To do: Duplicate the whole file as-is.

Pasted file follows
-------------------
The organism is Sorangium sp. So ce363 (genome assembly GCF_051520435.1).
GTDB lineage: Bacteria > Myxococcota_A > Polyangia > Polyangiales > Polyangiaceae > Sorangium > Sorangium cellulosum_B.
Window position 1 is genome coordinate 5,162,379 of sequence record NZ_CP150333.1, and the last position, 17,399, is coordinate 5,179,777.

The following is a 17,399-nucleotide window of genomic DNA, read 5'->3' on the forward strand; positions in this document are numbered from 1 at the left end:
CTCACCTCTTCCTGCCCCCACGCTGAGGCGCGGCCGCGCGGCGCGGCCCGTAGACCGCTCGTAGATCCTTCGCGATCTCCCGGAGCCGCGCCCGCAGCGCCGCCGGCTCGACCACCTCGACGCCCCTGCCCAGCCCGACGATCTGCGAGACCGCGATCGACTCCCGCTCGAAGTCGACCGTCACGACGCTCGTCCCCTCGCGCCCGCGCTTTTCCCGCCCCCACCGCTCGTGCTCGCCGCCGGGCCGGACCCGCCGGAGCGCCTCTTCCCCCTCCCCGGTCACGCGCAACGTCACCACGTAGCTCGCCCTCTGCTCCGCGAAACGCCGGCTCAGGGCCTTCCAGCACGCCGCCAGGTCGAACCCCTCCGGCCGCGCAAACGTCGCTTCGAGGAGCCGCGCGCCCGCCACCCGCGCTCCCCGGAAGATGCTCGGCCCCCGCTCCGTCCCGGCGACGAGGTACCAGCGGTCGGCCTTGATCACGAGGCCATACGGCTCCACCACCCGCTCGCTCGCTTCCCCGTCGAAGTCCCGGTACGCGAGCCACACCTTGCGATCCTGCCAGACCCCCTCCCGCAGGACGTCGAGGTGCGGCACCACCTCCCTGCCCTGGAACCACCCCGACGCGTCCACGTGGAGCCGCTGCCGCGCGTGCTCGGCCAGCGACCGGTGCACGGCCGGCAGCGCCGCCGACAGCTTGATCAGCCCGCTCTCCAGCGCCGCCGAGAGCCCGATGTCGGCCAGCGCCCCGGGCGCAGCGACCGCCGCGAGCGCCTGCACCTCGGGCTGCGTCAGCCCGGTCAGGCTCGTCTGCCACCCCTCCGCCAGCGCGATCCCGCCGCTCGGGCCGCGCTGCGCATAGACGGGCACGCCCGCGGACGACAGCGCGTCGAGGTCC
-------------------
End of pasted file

The organism is Sorangium sp. So ce363 (genome assembly GCF_051520435.1).
GTDB lineage: Bacteria > Myxococcota_A > Polyangia > Polyangiales > Polyangiaceae > Sorangium > Sorangium cellulosum_B.
Window position 1 is genome coordinate 5,162,379 of sequence record NZ_CP150333.1, and the last position, 17,399, is coordinate 5,179,777.

The following is a 17,399-nucleotide window of genomic DNA, read 5'->3' on the forward strand; positions in this document are numbered from 1 at the left end:
CTCACCTCTTCCTGCCCCCACGCTGAGGCGCGGCCGCGCGGCGCGGCCCGTAGACCGCTCGTAGATCCTTCGCGATCTCCCGGAGCCGCGCCCGCAGCGCCGCCGGCTCGACCACCTCGACGCCCCTGCCCAGCCCGACGATCTGCGAGACCGCGATCGACTCCCGCTCGAAGTCGACCGTCACGACGCTCGTCCCCTCGCGCCCGCGCTTTTCCCGCCCCCACCGCTCGTGCTCGCCGCCGGGCCGGACCCGCCGGAGCGCCTCTTCCCCCTCCCCGGTCACGCGCAACGTCACCACGTAGCTCGCCCTCTGCTCCGCGAAACGCCGGCTCAGGGCCTTCCAGCACGCCGCCAGGTCGAACCCCTCCGGCCGCGCAAACGTCGCTTCGAGGAGCCGCGCGCCCGCCACCCGCGCTCCCCGGAAGATGCTCGGCCCCCGCTCCGTCCCGGCGACGAGGTACCAGCGGTCGGCCTTGATCACGAGGCCATACGGCTCCACCACCCGCTCGCTCGCTTCCCCGTCGAAGTCCCGGTACGCGAGCCACACCTTGCGATCCTGCCAGACCCCCTCCCGCAGGACGTCGAGGTGCGGCACCACCTCCCTGCCCTGGAACCACCCCGACGCGTCCACGTGGAGCCGCTGCCGCGCGTGCTCGGCCAGCGACCGGTGCACGGCCGGCAGCGCCGCCGACAGCTTGATCAGCCCGCTCTCCAGCGCCGCCGAGAGCCCGATGTCGGCCAGCGCCCCGGGCGCAGCGACCGCCGCGAGCGCCTGCACCTCGGGCTGCGTCAGCCCGGTCAGGCTCGTCTGCCACCCCTCCGCCAGCGCGATCCCGCCGCTCGGGCCGCGCTGCGCATAGACGGGCACGCCCGCGGACGACAGCGCGTCGAGGTCC